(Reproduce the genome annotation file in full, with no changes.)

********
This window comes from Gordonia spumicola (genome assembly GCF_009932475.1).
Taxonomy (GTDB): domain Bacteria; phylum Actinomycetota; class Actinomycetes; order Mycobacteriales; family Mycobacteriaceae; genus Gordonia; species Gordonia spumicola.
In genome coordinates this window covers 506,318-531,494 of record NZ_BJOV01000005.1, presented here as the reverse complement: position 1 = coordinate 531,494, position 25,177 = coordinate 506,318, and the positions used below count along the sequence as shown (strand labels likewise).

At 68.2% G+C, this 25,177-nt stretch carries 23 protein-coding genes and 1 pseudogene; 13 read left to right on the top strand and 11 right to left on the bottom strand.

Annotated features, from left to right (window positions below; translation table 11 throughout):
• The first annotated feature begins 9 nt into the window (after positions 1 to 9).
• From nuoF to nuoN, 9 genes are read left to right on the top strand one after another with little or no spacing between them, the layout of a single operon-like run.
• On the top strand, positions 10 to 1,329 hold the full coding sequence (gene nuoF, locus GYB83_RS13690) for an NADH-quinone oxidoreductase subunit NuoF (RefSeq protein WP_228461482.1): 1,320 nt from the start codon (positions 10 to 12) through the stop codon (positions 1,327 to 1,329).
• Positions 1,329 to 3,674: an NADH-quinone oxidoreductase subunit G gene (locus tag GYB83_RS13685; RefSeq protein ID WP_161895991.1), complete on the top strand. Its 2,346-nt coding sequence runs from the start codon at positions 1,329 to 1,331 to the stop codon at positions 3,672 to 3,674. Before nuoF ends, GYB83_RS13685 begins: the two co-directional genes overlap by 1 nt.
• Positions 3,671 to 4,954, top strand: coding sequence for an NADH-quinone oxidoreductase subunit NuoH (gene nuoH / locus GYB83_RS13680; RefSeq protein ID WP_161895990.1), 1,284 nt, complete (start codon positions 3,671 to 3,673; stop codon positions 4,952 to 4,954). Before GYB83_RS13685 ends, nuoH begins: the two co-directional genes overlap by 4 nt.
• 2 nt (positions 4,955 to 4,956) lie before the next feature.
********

This window comes from Gordonia spumicola (genome assembly GCF_009932475.1).
Taxonomy (GTDB): domain Bacteria; phylum Actinomycetota; class Actinomycetes; order Mycobacteriales; family Mycobacteriaceae; genus Gordonia; species Gordonia spumicola.
In genome coordinates this window covers 506,318-531,494 of record NZ_BJOV01000005.1, presented here as the reverse complement: position 1 = coordinate 531,494, position 25,177 = coordinate 506,318, and the positions used below count along the sequence as shown (strand labels likewise).

At 68.2% G+C, this 25,177-nt stretch carries 23 protein-coding genes and 1 pseudogene; 13 read left to right on the top strand and 11 right to left on the bottom strand.

Annotated features, from left to right (window positions below; translation table 11 throughout):
• The first annotated feature begins 9 nt into the window (after positions 1 to 9).
• From nuoF to nuoN, 9 genes are read left to right on the top strand one after another with little or no spacing between them, the layout of a single operon-like run.
• On the top strand, positions 10 to 1,329 hold the full coding sequence (gene nuoF, locus GYB83_RS13690) for an NADH-quinone oxidoreductase subunit NuoF (RefSeq protein WP_228461482.1): 1,320 nt from the start codon (positions 10 to 12) through the stop codon (positions 1,327 to 1,329).
• Positions 1,329 to 3,674: an NADH-quinone oxidoreductase subunit G gene (locus tag GYB83_RS13685; RefSeq protein ID WP_161895991.1), complete on the top strand. Its 2,346-nt coding sequence runs from the start codon at positions 1,329 to 1,331 to the stop codon at positions 3,672 to 3,674. Before nuoF ends, GYB83_RS13685 begins: the two co-directional genes overlap by 1 nt.
• Positions 3,671 to 4,954, top strand: coding sequence for an NADH-quinone oxidoreductase subunit NuoH (gene nuoH / locus GYB83_RS13680; RefSeq protein ID WP_161895990.1), 1,284 nt, complete (start codon positions 3,671 to 3,673; stop codon positions 4,952 to 4,954). Before GYB83_RS13685 ends, nuoH begins: the two co-directional genes overlap by 4 nt.
• 2 nt (positions 4,955 to 4,956) lie before the next feature.